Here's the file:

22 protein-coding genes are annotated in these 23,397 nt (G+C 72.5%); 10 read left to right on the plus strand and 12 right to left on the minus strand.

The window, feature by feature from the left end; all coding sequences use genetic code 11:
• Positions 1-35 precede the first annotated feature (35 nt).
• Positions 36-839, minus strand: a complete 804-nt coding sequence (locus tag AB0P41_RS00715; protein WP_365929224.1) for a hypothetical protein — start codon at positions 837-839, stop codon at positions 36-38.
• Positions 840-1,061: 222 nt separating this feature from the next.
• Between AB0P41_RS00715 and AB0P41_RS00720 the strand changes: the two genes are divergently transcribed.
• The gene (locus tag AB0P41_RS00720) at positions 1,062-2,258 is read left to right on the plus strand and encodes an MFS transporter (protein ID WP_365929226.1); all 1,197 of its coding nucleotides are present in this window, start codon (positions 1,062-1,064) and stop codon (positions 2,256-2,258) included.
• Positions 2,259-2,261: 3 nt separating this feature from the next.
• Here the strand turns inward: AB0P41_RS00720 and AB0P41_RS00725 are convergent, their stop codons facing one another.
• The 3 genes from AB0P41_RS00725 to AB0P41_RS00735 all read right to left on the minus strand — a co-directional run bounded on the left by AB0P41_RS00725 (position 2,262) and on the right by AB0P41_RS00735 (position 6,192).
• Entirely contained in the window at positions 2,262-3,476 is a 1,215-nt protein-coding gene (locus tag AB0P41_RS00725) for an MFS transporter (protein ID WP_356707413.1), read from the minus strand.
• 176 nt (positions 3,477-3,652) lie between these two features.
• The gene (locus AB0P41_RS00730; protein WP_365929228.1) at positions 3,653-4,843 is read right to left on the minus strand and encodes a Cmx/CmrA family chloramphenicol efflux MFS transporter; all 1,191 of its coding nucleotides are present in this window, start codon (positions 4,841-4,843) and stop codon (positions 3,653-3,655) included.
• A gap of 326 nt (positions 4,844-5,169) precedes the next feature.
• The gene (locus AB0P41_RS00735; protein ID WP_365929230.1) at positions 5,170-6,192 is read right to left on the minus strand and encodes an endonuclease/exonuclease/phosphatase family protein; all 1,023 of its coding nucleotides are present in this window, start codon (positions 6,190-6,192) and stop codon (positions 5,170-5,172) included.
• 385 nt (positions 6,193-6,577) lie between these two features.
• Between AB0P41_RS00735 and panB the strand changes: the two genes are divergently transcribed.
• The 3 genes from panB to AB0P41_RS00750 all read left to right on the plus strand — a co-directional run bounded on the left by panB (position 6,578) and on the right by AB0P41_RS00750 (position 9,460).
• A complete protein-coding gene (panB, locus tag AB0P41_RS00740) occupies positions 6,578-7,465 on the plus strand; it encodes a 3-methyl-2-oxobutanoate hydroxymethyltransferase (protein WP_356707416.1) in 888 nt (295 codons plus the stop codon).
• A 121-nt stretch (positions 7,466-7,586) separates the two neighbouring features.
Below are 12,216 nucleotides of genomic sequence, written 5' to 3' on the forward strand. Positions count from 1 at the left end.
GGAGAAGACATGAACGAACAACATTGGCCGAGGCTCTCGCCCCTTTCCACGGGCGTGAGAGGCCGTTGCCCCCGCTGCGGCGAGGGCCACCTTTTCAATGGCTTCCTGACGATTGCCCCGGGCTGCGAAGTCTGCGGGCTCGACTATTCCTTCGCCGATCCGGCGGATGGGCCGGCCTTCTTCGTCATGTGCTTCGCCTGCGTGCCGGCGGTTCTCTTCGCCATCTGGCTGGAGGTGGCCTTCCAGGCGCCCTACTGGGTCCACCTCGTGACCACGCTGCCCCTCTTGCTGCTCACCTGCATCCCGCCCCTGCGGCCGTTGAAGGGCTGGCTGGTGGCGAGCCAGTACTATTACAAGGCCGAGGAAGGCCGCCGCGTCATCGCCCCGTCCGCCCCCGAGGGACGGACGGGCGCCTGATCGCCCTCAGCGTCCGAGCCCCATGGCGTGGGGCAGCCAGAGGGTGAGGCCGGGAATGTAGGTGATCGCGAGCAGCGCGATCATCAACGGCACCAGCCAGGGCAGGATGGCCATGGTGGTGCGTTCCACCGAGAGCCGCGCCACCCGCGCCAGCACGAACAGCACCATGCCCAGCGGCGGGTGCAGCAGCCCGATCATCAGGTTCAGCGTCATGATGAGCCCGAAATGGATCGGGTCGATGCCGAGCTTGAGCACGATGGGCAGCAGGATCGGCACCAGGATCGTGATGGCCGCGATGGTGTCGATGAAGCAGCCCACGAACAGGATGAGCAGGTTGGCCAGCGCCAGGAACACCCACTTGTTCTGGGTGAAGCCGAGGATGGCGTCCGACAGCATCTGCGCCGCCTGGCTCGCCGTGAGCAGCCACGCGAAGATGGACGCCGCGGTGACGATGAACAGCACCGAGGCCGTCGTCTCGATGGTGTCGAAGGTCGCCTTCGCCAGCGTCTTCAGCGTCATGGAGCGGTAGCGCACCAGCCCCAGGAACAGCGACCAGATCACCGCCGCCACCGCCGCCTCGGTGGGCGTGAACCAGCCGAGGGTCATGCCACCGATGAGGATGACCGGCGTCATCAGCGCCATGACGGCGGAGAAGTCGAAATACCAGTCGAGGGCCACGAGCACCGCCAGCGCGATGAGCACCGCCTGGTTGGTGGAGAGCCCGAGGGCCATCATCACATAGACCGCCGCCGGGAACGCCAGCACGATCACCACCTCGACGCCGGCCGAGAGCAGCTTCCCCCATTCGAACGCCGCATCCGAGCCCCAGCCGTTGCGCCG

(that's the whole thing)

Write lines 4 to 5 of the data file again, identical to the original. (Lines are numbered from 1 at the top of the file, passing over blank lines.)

• Positions 36-839, minus strand: a complete 804-nt coding sequence (locus tag AB0P41_RS00715; protein WP_365929224.1) for a hypothetical protein — start codon at positions 837-839, stop codon at positions 36-38.
• Positions 840-1,061: 222 nt separating this feature from the next.